Clinical Trial Cleared for GPH101, First Potentially Curative SCD Therapy

Clinical Trial Cleared for GPH101, First Potentially Curative SCD Therapy
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The investigational gene editing therapy GPH101 will be the first potentially curative treatment for sickle cell disease (SCD) to be tested in a Phase 1/2 clinical trial.

The U.S. Food and Drug Administration (FDA) has cleared GPH101 for clinical testing. With this decision, the therapy’s developer, Graphite Bio, has now become the first company to advance to trial a lead investigational treatment that would address the disease’s underlying cause.

The new, open-label trial, called CEDAR, is designed to evaluate the safety and pharmacological properties of GPH101, as well as its preliminary efficacy in adults and adolescents with severe SCD. Patient recruitment and enrollment is expected to start soon.

“The FDA clearance to advance our first investigational therapy, GPH101, into clinical development is a tremendous milestone enabling us to rapidly advance our targeted DNA integration approach into the clinic and bringing Graphite Bio one step closer to making a difference for patients,” Josh Lehrer, MD, CEO of Graphite Bio, said in a press release.

“We are eager to initiate enrollment for the CEDAR clinical trial in early 2021, which will be a historic milestone as the first experimental treatment designed to correct the mutation that is the underlying cause of sickle cell disease,” Lehrer said.

GPH101 leverages the power of the CRISPR-Cas9 gene-editing tool, along with a natural DNA repair mechanism, to remove the mutation in the beta globin (HBB) gene that causes SCD, and replace it with the correct DNA sequence.

This is done in hematopoietic stem cells, which are the cells in the bone marrow that originate all immune cells. These stem cells are collected from the patient, engineered to produce the correct gene, and introduced back into the patient in the form of a stem cell transplant.

Through this mechanism, GPH101 may potentially cure the disease by restoring the production of normal hemoglobin — the protein that transports oxygen in the blood — and preventing red blood cells from becoming damaged and misshapen.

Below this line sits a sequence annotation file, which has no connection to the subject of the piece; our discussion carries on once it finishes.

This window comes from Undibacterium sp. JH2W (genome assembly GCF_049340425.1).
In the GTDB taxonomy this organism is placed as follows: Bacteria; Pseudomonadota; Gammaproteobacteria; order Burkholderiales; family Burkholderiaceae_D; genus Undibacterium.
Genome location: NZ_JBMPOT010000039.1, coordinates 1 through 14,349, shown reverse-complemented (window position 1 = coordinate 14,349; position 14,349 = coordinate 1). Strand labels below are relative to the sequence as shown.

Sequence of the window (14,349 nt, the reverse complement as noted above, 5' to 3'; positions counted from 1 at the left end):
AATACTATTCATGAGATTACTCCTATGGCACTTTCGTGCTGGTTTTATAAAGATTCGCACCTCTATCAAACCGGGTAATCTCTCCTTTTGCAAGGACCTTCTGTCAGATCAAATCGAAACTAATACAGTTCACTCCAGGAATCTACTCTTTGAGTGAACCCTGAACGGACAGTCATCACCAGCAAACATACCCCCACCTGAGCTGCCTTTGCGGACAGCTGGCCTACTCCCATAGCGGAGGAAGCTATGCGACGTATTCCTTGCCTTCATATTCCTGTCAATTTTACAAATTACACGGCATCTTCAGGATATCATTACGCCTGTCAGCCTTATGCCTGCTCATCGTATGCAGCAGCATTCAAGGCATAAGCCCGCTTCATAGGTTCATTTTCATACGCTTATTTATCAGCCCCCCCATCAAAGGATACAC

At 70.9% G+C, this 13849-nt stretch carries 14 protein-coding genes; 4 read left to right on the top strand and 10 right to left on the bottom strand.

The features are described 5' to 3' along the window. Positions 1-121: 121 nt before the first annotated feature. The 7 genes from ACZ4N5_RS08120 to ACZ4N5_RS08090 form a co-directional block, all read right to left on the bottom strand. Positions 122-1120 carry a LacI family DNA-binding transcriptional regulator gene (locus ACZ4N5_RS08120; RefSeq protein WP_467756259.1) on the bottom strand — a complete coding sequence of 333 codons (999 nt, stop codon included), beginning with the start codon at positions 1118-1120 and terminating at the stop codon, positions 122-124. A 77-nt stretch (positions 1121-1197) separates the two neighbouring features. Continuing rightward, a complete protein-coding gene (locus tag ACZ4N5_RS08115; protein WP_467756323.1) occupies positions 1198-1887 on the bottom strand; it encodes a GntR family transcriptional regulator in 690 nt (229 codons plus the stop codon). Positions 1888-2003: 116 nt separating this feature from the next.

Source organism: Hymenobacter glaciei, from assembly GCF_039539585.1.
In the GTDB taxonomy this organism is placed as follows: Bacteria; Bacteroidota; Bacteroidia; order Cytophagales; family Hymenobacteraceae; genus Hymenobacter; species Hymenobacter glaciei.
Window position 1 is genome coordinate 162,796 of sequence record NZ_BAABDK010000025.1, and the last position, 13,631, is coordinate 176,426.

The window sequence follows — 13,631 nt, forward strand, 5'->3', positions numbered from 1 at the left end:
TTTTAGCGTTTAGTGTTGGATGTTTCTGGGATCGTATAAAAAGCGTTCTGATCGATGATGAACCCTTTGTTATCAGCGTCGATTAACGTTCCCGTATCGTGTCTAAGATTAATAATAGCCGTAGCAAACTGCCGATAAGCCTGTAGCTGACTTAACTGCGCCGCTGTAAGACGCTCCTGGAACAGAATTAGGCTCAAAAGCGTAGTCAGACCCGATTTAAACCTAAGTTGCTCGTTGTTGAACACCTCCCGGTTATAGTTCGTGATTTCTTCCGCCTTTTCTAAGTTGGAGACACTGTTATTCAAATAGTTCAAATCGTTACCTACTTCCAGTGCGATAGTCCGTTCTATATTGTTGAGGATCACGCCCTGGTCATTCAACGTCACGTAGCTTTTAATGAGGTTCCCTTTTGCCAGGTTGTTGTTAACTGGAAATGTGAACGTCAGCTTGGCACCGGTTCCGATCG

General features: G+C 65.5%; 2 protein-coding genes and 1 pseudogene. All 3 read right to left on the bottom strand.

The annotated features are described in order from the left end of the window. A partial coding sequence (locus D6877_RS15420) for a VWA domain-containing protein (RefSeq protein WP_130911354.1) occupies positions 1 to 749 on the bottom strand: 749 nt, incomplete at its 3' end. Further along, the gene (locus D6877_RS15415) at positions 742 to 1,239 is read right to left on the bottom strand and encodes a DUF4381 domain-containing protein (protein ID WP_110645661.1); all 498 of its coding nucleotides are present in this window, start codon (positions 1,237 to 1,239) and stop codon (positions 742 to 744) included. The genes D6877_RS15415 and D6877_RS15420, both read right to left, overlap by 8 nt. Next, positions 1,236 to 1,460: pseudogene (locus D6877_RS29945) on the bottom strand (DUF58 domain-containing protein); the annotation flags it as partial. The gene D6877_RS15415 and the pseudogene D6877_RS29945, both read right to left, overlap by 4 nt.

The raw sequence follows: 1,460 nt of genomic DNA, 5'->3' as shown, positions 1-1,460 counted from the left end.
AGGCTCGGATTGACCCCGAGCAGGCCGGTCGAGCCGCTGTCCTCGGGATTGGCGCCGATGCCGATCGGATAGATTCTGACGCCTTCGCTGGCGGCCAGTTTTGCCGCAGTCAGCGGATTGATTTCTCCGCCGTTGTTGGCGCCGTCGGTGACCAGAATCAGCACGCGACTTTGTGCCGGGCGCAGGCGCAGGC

“GPH101 seeks to restore normal hemoglobin expression, which has been the ultimate goal of sickle cell disease treatment for more than 70 years,” Lehrer said.

Originally developed by investigators at Stanford University, in California, GPH101’s preclinical development was advanced at the Center for Definitive and Curative Medicine.

Graphite Bio recently acquired the therapy’s exclusive development rights after entering into a definitive licensing agreement with Stanford. Under the terms of the agreement, the company holds the exclusive rights for developing new gene-editing therapies to treat blood disorders caused by defects in hemoglobin and red blood cells.

“Today’s announcement represents an important step toward making gene editing by targeted DNA integration a therapeutic reality for patients,” said Matthew Porteus, MD, PhD, co-founder of Graphite Bio.

Porteus said the start of clinical trials is the “culmination of decades of research and scientific investment.”

“The scientific platform behind Graphite Bio’s pipeline was born out of a passion for improving the treatment paradigm for people with sickle cell disease, and it is my hope that this platform can one day offer a cure for this and many other devastating diseases,” Porteus added.

Joana holds a BSc in Biology, a MSc in Evolutionary and Developmental Biology and a PhD in Biomedical Sciences from Universidade de Lisboa, Portugal. Her work has been focused on the impact of non-canonical Wnt signaling in the collective behavior of endothelial cells — cells that made up the lining of blood vessels — found in the umbilical cord of newborns.
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Inês holds a PhD in Biomedical Sciences from the University of Lisbon, Portugal, where she specialized in blood vessel biology, blood stem cells, and cancer. Before that, she studied Cell and Molecular Biology at Universidade Nova de Lisboa and worked as a research fellow at Faculdade de Ciências e Tecnologias and Instituto Gulbenkian de Ciência. Inês currently works as a Managing Science Editor, striving to deliver the latest scientific advances to patient communities in a clear and accurate manner.
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Joana holds a BSc in Biology, a MSc in Evolutionary and Developmental Biology and a PhD in Biomedical Sciences from Universidade de Lisboa, Portugal. Her work has been focused on the impact of non-canonical Wnt signaling in the collective behavior of endothelial cells — cells that made up the lining of blood vessels — found in the umbilical cord of newborns.
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